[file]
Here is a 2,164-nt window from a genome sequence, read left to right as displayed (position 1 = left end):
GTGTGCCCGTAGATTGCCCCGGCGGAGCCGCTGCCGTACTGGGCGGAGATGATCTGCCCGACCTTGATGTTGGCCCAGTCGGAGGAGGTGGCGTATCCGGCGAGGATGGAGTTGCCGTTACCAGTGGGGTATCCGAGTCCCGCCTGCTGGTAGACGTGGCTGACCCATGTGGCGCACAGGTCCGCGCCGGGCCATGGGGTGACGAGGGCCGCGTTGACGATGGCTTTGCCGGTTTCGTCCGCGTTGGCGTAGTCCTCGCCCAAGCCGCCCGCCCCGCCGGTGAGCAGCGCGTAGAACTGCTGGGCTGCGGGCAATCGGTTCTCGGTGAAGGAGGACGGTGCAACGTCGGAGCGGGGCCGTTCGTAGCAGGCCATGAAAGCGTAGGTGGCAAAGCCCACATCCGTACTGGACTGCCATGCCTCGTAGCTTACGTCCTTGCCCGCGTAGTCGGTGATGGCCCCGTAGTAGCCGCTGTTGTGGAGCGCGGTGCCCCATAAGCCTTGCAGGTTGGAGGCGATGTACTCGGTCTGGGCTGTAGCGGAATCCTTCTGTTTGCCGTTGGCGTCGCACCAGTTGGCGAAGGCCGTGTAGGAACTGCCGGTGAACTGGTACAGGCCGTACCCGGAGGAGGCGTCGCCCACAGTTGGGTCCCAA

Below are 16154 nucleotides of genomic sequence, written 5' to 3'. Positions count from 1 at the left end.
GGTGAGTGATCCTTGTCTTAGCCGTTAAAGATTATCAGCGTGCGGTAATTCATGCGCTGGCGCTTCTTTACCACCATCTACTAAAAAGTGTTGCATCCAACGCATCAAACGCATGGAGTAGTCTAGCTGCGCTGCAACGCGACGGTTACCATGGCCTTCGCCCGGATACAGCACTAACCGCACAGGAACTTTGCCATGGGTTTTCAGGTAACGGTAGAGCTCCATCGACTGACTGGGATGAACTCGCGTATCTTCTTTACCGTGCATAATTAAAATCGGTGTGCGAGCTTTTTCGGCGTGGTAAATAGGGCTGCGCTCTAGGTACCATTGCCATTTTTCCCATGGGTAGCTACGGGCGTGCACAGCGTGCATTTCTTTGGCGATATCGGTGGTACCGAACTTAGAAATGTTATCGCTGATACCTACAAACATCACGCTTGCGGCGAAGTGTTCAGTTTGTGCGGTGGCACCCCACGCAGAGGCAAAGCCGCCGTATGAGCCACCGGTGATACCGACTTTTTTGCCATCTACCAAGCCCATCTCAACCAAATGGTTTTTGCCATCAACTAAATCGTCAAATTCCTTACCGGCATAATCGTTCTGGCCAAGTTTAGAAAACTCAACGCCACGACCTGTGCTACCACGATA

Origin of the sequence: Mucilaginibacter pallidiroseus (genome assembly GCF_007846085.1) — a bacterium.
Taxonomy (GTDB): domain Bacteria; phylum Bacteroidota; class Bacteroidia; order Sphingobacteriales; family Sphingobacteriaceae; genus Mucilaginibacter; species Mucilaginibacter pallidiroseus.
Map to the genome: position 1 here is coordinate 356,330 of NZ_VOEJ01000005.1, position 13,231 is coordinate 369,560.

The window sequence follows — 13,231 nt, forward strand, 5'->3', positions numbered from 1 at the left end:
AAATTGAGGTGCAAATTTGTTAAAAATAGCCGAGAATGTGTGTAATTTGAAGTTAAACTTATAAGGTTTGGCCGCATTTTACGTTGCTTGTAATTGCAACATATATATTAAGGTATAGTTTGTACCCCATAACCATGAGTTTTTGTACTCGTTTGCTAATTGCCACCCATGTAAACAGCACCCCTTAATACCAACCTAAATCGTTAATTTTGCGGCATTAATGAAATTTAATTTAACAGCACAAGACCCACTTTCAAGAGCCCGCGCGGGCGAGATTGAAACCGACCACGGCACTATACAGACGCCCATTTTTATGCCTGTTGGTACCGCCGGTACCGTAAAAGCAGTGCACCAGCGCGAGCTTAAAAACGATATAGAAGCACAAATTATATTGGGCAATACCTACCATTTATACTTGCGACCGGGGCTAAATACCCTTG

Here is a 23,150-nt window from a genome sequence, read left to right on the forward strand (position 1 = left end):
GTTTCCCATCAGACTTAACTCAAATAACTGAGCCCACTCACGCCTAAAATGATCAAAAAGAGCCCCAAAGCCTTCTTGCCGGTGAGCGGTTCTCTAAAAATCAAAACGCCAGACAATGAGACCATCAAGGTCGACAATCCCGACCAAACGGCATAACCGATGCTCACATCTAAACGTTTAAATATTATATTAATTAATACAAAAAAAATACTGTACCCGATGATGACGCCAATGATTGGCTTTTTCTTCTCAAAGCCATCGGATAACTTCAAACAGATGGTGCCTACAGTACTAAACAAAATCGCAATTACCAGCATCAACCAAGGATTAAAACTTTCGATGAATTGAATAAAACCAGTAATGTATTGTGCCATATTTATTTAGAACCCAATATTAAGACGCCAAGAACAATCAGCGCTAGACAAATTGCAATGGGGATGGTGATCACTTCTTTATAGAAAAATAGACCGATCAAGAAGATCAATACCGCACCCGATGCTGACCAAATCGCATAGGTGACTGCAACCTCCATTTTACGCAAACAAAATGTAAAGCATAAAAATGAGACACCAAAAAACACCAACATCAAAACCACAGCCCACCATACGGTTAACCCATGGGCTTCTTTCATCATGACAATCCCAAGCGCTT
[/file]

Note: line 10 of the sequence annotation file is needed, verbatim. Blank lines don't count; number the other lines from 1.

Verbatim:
Here is a 23,150-nt window from a genome sequence, read left to right on the forward strand (position 1 = left end):